Why you must always learn from your mistakes

Unlike many baby boomers, I have had a number of careers. I think I am on my sixth or seventh.

Most people in my generation have had two to three jobs in their lifetimes. This next generation is expected to have six to seven, with at least three career shifts before they graduate into their as yet uncertain retirement. Imagine. Along the way I have had many successes, and just as many failures. Let me tell you about my favorite epic fail.

I had the good fortune to work for the University of Akron Research Foundation — career No. 4. Two crazy retirees convinced me to join them and cut my salary in half  — we were a not-for-profit with a mission to change the world. Among other things, we got into the beer business. ROOBREW Fine Craft Beers started in 2009.

We jumped in with both feet — the excitement of our new endeavor carried us along with huge smiles on our faces. And right out of the gate, we did everything wrong. We got into the business for emotional reasons.

We didn’t do our homework. We underestimated the level of regulation. We believed that our partners in the supply chain would do everything they said they would. We could not have made more bad decisions if someone had given us the script for failure. We closed our doors in early 2013.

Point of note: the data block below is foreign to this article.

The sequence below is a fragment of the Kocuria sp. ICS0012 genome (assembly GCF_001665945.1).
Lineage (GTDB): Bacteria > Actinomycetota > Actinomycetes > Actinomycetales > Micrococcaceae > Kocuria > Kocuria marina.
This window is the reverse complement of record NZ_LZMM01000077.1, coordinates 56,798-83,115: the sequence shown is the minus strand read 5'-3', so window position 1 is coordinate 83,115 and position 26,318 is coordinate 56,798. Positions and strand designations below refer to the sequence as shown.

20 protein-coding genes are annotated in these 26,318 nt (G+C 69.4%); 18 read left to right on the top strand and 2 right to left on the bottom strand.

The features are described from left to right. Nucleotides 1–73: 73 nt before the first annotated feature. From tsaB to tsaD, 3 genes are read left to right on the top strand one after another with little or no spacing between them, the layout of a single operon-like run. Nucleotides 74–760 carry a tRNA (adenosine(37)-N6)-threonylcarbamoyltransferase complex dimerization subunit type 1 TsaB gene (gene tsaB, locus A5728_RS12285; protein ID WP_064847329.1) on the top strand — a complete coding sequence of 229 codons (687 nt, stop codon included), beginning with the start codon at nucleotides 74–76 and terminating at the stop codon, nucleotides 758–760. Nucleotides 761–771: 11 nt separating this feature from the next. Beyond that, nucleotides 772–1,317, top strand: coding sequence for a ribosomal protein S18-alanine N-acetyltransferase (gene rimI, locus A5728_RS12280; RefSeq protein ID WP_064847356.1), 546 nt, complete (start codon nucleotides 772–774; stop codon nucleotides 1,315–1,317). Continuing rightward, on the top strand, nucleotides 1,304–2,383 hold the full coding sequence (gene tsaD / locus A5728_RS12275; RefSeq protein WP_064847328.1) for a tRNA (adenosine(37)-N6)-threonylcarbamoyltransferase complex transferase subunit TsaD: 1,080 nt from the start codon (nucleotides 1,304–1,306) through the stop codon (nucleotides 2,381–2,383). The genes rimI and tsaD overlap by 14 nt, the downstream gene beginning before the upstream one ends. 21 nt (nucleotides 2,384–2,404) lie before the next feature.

I learned much from this failure. But do people truly understand and appreciate what failure can teach us? Our Midwestern culture is steeped in the traditions and beliefs brought here by our immigrant forebearers. We take hard work and self-sacrifice for granted. And we see failure as just that, failing.

Conversely, the West Coast has a culture that not only accepts failure, but embraces it. You don’t earn your seat at the table at many companies unless you have failed, at least once, and it’s best if you have a few under your belt. They see it as a necessary part of the learning process.

Steve Jobs didn’t get it right until his third try. By almost any measure, Thomas Edison should have been branded a failure. Warren Buffett doesn’t talk about every time he was right, he tells stories of what he learned when he was wrong.

The lessons I learned from my epic fail, and the many non-epic ones too, help me when I work with entrepreneurs and corporations today. I understand how to evaluate risks, what doing your homework means, the importance of understanding and being able to count on your partners.

Try this the next time you are looking for a new employee. Tell your human resources people to find someone who’s failed a few times. That’s somebody who has earned their scars, learned valuable lessons and like you, won’t make the same mistakes again. ●

John Myers is entrepreneur-in-residence, director TA2 at the University of Mount Union